One’s character can be boiled down to the sum of one’s actions and/or one’s habits. John Wayne once said, “Courage is being scared to death, but saddling up anyways.”.
Character and courage are two terms that come to my mind when I see wrestlers quit. Looking back to the 2021 Olympic Team Trials, and more recently the 2021 World Team Trials, we saw wrestlers enter the tournament, lose on the front side of the bracket, and then choose to not show up and wrestle on the backside. It shows their true character: one that is lacking courage. It is heart wrenching to train, to put the time and sacrifice in, and then fall short of your goal… I’ve felt it. BUT… how you deal with that adversity is what shapes you as a person. Adversity is the great revealer. Are you going to have the courage to get back out there and do your darn best after a loss or are you going to make some excuse and quit? That decision will show one’s true character.
True Warriors never quit because they have morals and principles that can not be corrupted. It takes character and courage to keep our morals and principles from being compromised when we are faced with adversity. It takes character and courage to fall short, to get up back up, and to keep fighting.
Kids are terrible at taking advice, but they are great at following examples. What kind of standard and example are we setting for those kids who are looking up to us and want to one day fill our shoes and attempt to be the best wrestlers in the world? If you as an athlete quit and chose not to wrestle back how are you supposed to effectively coach, mentor, or parent? How are you supposed to tell a young person who looks up to you to do the right things? If we set bad examples in our lives we are setting those kids up for failure… lowering the bar of expectation because it shows them it’s ok to quit if they don’t get their way.
Preach only what you practice. This world has far too many preachers. People that sit around and talk about this ideal while they have never even attempted to strive for such a thing. We need doers. We need people who lead from the front and lead by example.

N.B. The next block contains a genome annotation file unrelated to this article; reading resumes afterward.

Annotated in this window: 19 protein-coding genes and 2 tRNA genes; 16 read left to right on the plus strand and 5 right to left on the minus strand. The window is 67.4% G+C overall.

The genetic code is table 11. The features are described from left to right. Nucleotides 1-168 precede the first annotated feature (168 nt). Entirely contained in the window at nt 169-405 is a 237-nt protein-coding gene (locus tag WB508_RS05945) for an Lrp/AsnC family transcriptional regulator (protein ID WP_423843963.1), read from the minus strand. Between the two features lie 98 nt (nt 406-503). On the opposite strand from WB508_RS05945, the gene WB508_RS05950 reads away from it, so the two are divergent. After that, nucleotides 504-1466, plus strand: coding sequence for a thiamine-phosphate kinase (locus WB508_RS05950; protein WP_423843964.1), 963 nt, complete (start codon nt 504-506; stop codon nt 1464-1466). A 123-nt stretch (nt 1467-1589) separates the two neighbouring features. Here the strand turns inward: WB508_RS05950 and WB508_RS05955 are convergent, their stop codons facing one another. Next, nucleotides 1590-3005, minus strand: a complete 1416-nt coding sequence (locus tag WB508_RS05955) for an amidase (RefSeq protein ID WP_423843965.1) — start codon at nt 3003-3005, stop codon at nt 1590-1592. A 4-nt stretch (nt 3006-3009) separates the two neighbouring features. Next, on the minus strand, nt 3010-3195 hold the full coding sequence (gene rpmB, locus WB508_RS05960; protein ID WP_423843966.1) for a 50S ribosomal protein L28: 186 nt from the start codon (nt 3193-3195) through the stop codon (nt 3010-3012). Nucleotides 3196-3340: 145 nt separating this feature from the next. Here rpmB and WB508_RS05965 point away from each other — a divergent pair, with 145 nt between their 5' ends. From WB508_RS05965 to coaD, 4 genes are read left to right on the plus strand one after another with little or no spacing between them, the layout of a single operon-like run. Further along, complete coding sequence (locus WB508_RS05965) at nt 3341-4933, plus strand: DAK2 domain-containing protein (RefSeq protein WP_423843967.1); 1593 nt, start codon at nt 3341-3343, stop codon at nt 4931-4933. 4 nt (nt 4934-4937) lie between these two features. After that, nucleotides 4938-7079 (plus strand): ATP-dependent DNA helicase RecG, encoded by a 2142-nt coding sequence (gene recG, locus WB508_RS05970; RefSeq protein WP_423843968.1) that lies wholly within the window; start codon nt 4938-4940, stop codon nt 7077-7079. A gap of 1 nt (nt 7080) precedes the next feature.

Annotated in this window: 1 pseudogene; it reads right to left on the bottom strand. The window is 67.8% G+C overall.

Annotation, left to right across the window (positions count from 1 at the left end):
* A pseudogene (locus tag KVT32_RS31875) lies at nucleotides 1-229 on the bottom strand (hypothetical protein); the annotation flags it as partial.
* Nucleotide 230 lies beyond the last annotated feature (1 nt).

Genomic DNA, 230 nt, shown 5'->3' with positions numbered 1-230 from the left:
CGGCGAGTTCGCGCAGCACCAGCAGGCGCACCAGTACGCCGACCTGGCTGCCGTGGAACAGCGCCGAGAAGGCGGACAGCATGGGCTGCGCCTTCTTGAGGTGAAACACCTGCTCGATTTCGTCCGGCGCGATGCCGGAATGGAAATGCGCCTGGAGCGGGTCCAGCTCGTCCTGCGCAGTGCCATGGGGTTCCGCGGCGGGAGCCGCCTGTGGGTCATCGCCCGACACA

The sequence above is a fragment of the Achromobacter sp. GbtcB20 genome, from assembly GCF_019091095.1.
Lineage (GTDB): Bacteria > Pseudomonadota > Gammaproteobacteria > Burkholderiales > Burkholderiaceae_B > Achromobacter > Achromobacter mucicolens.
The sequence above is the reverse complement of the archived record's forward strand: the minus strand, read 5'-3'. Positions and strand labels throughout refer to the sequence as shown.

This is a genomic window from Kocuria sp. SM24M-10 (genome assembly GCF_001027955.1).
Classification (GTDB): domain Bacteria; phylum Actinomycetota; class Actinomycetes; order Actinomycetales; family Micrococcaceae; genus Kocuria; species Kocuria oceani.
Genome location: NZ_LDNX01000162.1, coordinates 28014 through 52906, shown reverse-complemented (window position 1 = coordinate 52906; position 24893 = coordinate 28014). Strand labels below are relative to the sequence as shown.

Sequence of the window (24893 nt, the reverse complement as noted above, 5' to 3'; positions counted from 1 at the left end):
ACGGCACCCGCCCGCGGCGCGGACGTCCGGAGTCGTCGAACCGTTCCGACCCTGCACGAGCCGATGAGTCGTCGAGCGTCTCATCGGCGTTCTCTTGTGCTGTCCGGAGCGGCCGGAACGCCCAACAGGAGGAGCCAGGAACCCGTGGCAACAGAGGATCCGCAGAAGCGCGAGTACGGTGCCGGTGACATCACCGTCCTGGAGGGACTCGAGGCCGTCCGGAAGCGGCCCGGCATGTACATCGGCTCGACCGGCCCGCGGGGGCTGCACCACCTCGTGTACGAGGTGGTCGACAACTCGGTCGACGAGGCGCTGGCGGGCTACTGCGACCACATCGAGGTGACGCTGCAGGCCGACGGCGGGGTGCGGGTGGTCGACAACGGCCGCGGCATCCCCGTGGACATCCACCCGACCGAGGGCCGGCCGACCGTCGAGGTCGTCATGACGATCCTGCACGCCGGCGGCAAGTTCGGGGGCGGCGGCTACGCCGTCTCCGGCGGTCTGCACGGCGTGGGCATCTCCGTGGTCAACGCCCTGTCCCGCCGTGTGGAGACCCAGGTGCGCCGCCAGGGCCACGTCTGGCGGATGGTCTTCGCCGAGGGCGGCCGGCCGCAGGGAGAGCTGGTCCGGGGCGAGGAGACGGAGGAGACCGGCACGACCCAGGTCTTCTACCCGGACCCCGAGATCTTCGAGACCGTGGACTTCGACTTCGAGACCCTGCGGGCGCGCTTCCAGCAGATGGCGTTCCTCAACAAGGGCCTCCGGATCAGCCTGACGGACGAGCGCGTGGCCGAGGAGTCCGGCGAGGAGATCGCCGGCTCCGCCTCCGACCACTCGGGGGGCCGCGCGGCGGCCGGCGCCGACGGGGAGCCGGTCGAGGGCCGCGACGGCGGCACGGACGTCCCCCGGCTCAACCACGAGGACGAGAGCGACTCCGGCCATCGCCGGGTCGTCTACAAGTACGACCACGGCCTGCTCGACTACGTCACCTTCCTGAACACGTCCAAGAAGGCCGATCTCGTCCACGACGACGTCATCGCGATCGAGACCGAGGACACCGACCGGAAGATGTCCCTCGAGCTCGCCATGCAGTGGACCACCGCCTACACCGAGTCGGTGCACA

There’s a lot of talk about “growing the sport”. There are a lot of good ideas out there, but I’ll add one more: wrestle back, show upstanding character and courage. We have to solidify the foundation for those who come after us. The best thing we can do as wrestlers is to set good examples of character and courage by overcoming adversity and continuing the fight even after our hearts feel like they have been ripped out. Our society needs wrestlers and wrestling more now than ever. Instead of lowering the expectations we need to keep them high so our kids learn to fight and take accountability even when they don’t feel like it!
Photo Tony Rotundo
God works in ways we can’t always comprehend. This is because He is the Supreme Creator and He has a plan for each one of us. Most of us don’t take the time to sit in stillness to hear what He is telling us. So when we don’t take the time to listen to Him he gets our attention in creative ways.
For some, God burdens us with an addiction. We sit and ask ‘Why God? Why do You burden me with this?’. Part of the healing process for one with addiction issues is entering Alcoholics Anonymous to help overcome this addiction. The addict enters this program for help. Help to fix a symptom. Once they enter the doors of a meeting they begin to find not a fix for the symptom, but they find the root of the whole issue. They strayed from God. They find God! God says, ‘Hey, child, now you see and hear Me. Welcome back to My flock. Let me help you fix this issue at its root.’. The addict refused to listen so God used His creative Spirit to get the addict's attention in order to bring the lost sheep back to His flock.